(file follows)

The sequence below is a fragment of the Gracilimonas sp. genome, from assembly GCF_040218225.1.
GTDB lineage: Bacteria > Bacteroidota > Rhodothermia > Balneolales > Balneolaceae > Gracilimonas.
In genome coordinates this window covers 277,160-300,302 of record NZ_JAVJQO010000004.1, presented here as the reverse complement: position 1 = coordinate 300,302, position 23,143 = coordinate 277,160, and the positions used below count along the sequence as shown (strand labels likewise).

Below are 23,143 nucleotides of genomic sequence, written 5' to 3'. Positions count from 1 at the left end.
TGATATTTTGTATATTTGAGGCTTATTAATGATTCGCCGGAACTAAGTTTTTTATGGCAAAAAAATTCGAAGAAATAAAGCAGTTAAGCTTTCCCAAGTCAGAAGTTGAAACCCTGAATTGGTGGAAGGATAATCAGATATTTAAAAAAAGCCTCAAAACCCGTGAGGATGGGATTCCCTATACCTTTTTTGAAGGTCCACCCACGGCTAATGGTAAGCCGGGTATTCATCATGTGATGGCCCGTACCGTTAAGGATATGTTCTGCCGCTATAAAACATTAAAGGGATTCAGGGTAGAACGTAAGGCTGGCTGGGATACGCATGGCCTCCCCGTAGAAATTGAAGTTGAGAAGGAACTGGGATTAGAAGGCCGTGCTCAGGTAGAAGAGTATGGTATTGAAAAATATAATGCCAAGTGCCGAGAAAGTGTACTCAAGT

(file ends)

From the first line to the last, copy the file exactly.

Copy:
The sequence below is a fragment of the Gracilimonas sp. genome, from assembly GCF_040218225.1.
GTDB lineage: Bacteria > Bacteroidota > Rhodothermia > Balneolales > Balneolaceae > Gracilimonas.
In genome coordinates this window covers 277,160-300,302 of record NZ_JAVJQO010000004.1, presented here as the reverse complement: position 1 = coordinate 300,302, position 23,143 = coordinate 277,160, and the positions used below count along the sequence as shown (strand labels likewise).

Below are 23,143 nucleotides of genomic sequence, written 5' to 3'. Positions count from 1 at the left end.
TGATATTTTGTATATTTGAGGCTTATTAATGATTCGCCGGAACTAAGTTTTTTATGGCAAAAAAATTCGAAGAAATAAAGCAGTTAAGCTTTCCCAAGTCAGAAGTTGAAACCCTGAATTGGTGGAAGGATAATCAGATATTTAAAAAAAGCCTCAAAACCCGTGAGGATGGGATTCCCTATACCTTTTTTGAAGGTCCACCCACGGCTAATGGTAAGCCGGGTATTCATCATGTGATGGCCCGTACCGTTAAGGATATGTTCTGCCGCTATAAAACATTAAAGGGATTCAGGGTAGAACGTAAGGCTGGCTGGGATACGCATGGCCTCCCCGTAGAAATTGAAGTTGAGAAGGAACTGGGATTAGAAGGCCGTGCTCAGGTAGAAGAGTATGGTATTGAAAAATATAATGCCAAGTGCCGAGAAAGTGTACTCAAGT